New Black Friday Family Traditions

New Black Friday Family Traditions

As this post debuts on this blog, it is Black Friday. The day that has become–in the U.S.A.–a traditional major shopping day. A day to get deeper in debt. A day to fight crowds and long lines. A day to be inundated by all the chemical smells of new plastics and synthetic fabrics in the stores so that you go home with a headache.

A day to get sucked in by materialism and buy a bunch of stuff neither you nor your loved ones truly want or need. (But it’s on sale, so you can’t resist.)

You may argue that going shopping the day after Thanksgiving helps you burn some of the excess calories you consumed the day before. But if your kids attend school, they have the day off, and one or both parents may have the day off as well. Why not start some new Black Friday Family Traditions that will bring your family closer together while helping to keep you in the simple living and eco-friendly vein?

Here are some ideas:

1. Spend the morning baking Christmas cookies together.

Give each family member a specific job. Even toddlers can participate by dumping pre-measured ingredients into a bowl and helping to mix. Of course, you will use (or modify) one of the recipes in Nourishing Traditions, which use pre-soaked flour and natural sweeteners…won’t you?

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2. Begin decorating the house for Christmas.

New Black Friday Family Traditions

If you celebrate Christmas but don’t normally put up your Christmas tree until December, pull the family together and get up the smaller decorations, such as garland on the stair rail or bowls of ornaments. If you have crafty little mice in the house, put together a simple Christmas project they can make that will subsequently hang from a doorknob, ceiling, refrigerator, etc.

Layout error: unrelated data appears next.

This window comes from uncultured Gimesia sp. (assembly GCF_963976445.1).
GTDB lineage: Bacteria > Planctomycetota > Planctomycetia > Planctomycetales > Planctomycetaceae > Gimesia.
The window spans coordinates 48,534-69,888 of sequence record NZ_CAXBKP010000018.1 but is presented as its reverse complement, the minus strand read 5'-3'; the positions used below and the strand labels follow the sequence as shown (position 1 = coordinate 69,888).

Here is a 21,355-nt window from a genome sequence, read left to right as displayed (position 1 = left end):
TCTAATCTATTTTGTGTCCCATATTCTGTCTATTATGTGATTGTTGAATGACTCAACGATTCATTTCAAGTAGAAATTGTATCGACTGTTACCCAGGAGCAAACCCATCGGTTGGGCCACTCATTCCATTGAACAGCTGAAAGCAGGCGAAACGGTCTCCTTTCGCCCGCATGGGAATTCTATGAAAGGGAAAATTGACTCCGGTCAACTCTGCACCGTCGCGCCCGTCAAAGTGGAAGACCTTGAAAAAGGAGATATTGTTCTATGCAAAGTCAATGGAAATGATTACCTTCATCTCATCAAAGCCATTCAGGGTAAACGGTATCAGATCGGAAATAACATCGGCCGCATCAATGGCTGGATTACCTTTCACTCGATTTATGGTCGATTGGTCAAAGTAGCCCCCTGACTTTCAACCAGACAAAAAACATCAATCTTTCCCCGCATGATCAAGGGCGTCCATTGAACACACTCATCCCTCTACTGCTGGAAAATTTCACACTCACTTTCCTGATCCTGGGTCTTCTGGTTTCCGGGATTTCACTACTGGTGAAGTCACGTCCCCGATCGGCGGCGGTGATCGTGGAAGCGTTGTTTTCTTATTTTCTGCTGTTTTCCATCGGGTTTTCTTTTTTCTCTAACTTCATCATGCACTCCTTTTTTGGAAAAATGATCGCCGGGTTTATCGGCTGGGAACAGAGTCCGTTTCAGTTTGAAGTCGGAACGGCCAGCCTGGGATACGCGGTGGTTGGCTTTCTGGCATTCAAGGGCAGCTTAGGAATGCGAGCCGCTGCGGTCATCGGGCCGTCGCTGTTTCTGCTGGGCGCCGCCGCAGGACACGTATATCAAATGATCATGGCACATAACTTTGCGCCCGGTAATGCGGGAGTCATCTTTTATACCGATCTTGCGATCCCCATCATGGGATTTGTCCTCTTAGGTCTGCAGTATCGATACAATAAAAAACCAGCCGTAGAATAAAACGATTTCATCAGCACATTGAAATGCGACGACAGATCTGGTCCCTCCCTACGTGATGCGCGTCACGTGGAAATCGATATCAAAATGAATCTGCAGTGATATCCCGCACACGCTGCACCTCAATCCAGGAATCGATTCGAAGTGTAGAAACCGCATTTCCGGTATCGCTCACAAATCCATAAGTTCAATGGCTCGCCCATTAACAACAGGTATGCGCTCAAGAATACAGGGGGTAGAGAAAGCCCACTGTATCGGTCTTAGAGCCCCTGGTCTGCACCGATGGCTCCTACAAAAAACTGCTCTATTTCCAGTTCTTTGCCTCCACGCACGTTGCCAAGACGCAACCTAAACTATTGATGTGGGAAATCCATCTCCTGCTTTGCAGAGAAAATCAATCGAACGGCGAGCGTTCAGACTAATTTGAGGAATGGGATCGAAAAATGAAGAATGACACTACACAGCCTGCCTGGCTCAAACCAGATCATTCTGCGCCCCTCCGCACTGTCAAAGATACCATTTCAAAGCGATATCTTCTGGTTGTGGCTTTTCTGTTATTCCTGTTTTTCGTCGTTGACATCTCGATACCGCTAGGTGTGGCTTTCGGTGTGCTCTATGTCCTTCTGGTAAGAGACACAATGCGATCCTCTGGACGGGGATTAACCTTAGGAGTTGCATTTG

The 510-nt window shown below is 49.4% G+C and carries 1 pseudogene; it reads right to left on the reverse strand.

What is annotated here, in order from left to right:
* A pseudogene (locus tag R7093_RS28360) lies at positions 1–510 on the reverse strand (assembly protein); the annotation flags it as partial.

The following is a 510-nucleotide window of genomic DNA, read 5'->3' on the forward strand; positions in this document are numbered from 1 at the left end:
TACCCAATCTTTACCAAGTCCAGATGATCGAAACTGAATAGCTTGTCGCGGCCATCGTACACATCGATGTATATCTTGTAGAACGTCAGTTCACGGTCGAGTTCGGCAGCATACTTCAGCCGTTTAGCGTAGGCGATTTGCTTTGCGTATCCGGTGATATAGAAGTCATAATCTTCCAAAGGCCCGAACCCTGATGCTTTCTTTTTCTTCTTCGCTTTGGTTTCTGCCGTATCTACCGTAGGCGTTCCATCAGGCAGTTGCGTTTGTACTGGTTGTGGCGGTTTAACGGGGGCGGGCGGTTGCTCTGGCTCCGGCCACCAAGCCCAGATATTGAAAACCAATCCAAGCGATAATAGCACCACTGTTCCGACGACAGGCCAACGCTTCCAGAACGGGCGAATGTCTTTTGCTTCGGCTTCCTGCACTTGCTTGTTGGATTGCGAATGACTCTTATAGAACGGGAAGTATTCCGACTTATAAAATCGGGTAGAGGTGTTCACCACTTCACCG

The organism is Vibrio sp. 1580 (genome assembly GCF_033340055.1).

3. Browse a bookstore.

If you need to get out of the house, bookstores will probably be more crowded than usual but not as frenzied as department stores. Give everyone an allowance, and take the time to help younger children to decide what book they would most enjoy over and over again.

4. Spend part of the afternoon outdoors, playing together.

Unless there’s a blizzard, ice storm, or non-stop thunderstorm, bundle everyone up as necessary and play ball in the back yard (snowball fights if you had a white Thanksgiving). Or go to a park and play some kind of tag or relay races. If you can get your neighbors to go with you, so much the better.

5. Throw a game party.

Call your kids’ friends’ parents and invite the entire families over for a game party. Knock on neighbors’ doors. Have each household bring their favorite board game, then spend two or three hours rotating between games. Have some Larabars, fruit, or healthy cookies from the morning on hand as munchies.

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Use these ideas as a springboard, and create your own Black Friday Family Traditions. At the end of the day, you will be more bonded, more refreshed, and healthier–both mentally and physically–than you would by spending the day in shopping malls.